• Announcements

    • khawk

      Download the Game Design and Indie Game Marketing Freebook   07/19/17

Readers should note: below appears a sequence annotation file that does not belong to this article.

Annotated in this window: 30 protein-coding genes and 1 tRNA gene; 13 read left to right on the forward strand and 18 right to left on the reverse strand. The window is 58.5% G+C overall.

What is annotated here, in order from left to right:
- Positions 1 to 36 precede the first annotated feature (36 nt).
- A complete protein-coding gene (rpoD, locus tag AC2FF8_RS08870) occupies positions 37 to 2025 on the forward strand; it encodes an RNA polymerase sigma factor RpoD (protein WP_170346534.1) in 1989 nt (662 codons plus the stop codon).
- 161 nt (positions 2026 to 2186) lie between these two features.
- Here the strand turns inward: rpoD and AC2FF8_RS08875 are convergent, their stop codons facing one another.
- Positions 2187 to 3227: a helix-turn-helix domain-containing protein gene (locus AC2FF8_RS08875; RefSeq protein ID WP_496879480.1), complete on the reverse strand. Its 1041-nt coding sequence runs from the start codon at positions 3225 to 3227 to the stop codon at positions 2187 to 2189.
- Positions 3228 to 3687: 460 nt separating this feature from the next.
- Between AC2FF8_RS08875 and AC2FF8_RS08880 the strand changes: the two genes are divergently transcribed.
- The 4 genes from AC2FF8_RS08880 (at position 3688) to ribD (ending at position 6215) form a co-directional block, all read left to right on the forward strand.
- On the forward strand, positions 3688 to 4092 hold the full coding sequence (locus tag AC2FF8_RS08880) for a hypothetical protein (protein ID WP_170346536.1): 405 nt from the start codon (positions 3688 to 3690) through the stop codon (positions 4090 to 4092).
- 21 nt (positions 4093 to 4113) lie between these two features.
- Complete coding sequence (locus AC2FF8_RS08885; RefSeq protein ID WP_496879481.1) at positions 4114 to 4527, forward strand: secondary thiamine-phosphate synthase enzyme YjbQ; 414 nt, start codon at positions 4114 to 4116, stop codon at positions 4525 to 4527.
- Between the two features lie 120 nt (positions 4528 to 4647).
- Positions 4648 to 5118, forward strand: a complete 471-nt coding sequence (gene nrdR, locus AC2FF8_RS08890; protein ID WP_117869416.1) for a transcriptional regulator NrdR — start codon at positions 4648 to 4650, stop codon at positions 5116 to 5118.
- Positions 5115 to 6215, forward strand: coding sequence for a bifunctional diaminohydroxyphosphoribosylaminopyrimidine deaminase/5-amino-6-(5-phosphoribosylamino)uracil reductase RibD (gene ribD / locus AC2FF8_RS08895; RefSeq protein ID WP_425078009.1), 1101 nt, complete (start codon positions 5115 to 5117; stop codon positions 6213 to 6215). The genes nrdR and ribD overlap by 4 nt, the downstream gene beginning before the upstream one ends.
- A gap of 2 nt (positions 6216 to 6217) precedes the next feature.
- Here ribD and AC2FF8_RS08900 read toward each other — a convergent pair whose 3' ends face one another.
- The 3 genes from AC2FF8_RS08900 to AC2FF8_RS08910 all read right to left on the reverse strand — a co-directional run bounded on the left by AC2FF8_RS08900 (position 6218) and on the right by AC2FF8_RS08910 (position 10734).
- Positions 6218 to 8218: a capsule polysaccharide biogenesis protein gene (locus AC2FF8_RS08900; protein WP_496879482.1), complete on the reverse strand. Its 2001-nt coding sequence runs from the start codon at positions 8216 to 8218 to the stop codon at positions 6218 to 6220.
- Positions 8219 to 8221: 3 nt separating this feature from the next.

GameDev.net and CRC Press have teamed up to bring a free ebook of content curated from top titles published by CRC Press. The freebook, Practices of Game Design & Indie Game Marketing, includes chapters from The Art of Game Design: A Book of Lenses, A Practical Guide to Indie Game Marketing, and An Architectural Approach to Level Design. The GameDev.net FreeBook is relevant to game designers, developers, and those interested in learning more about the challenges in game development. We know game development can be a tough discipline and business, so we picked several chapters from CRC Press titles that we thought would be of interest to you, the GameDev.net audience, in your journey to design, develop, and market your next game. The free ebook is available through CRC Press by clicking here. The Curated Books The Art of Game Design: A Book of Lenses, Second Edition, by Jesse Schell Presents 100+ sets of questions, or different lenses, for viewing a game’s design, encompassing diverse fields such as psychology, architecture, music, film, software engineering, theme park design, mathematics, anthropology, and more. Written by one of the world's top game designers, this book describes the deepest and most fundamental principles of game design, demonstrating how tactics used in board, card, and athletic games also work in video games. It provides practical instruction on creating world-class games that will be played again and again. View it here. A Practical Guide to Indie Game Marketing, by Joel Dreskin Marketing is an essential but too frequently overlooked or minimized component of the release plan for indie games. A Practical Guide to Indie Game Marketing provides you with the tools needed to build visibility and sell your indie games. With special focus on those developers with small budgets and limited staff and resources, this book is packed with tangible recommendations and techniques that you can put to use immediately. As a seasoned professional of the indie game arena, author Joel Dreskin gives you insight into practical, real-world experiences of marketing numerous successful games and also provides stories of the failures. View it here. An Architectural Approach to Level Design This is one of the first books to integrate architectural and spatial design theory with the field of level design. The book presents architectural techniques and theories for level designers to use in their own work. It connects architecture and level design in different ways that address the practical elements of how designers construct space and the experiential elements of how and why humans interact with this space. Throughout the text, readers learn skills for spatial layout, evoking emotion through gamespaces, and creating better levels through architectural theory. View it here. Learn more and download the ebook by clicking here. Did you know? GameDev.net and CRC Press also recently teamed up to bring GDNet+ Members up to a 20% discount on all CRC Press books. Learn more about this and other benefits here.